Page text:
According the Washington Post, Tallmadge D’Elia was found May 5 in a burning bedroom of his family’s home in St. Petersburg, Florida. An autopsy suggests D’Elia was killed when his electronic cigarette exploded, sending projectiles into his head.
The Pinellas-Pasco Medical Examiner noted that at least two pieces of the exploded vape pen were sent into D’Elia’s head and that the victim had also sustained burns to about 80 percent of his body.
The e-cigarette was described as a “mod”-type pen distributed by a company called Smok-E Mountain. The vape pen was manufactured in the Philippines.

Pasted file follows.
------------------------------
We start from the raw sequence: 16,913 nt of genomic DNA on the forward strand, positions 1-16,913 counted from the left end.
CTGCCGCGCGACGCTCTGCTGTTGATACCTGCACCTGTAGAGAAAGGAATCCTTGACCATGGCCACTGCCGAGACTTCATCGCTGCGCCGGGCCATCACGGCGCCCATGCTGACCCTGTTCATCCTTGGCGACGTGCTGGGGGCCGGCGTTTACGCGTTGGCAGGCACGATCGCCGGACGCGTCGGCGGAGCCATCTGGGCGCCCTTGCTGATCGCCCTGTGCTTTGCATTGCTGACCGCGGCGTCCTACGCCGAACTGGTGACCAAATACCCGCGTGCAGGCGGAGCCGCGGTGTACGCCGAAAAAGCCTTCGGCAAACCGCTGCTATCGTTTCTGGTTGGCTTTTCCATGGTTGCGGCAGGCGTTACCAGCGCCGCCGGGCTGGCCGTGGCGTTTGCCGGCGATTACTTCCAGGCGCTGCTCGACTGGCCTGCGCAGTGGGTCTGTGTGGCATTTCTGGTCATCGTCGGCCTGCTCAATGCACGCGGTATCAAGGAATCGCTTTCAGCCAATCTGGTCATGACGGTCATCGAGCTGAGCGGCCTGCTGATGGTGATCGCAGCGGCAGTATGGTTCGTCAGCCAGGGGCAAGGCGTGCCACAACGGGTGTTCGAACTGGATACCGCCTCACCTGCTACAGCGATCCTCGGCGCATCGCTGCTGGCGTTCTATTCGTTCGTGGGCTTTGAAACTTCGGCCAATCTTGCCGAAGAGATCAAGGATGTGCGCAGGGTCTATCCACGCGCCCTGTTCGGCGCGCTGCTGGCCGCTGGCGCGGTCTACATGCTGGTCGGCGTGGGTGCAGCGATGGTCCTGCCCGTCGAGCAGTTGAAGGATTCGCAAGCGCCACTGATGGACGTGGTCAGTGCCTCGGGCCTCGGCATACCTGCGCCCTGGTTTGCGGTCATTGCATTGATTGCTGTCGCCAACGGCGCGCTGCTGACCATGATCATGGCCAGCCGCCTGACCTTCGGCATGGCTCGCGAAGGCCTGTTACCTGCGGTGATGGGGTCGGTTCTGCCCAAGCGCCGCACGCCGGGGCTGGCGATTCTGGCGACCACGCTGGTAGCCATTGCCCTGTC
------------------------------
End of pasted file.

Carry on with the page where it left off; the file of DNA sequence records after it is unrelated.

A representative for Smok-E Mountain told reporters that they believe the explosion was caused
The U.S. Fire Administration reports that between 2009 and 2016 there were at least 195 incidents in which e-cigarettes exploded or caught fire. The incidents resulted in 133 injures, 38 of which were considered severe.
The U.S. Fire Administration found that the explosion usually occurred suddenly and without warning. The explosions were often accompanied by a loud noise, a flash of light, smoke, flames, and the ejection of the battery and other parts. 128 of the incidents involved fires.
Currently, there are no regulations that apply to the safety of the electronic mechanics or batteries of electronic cigarettes.
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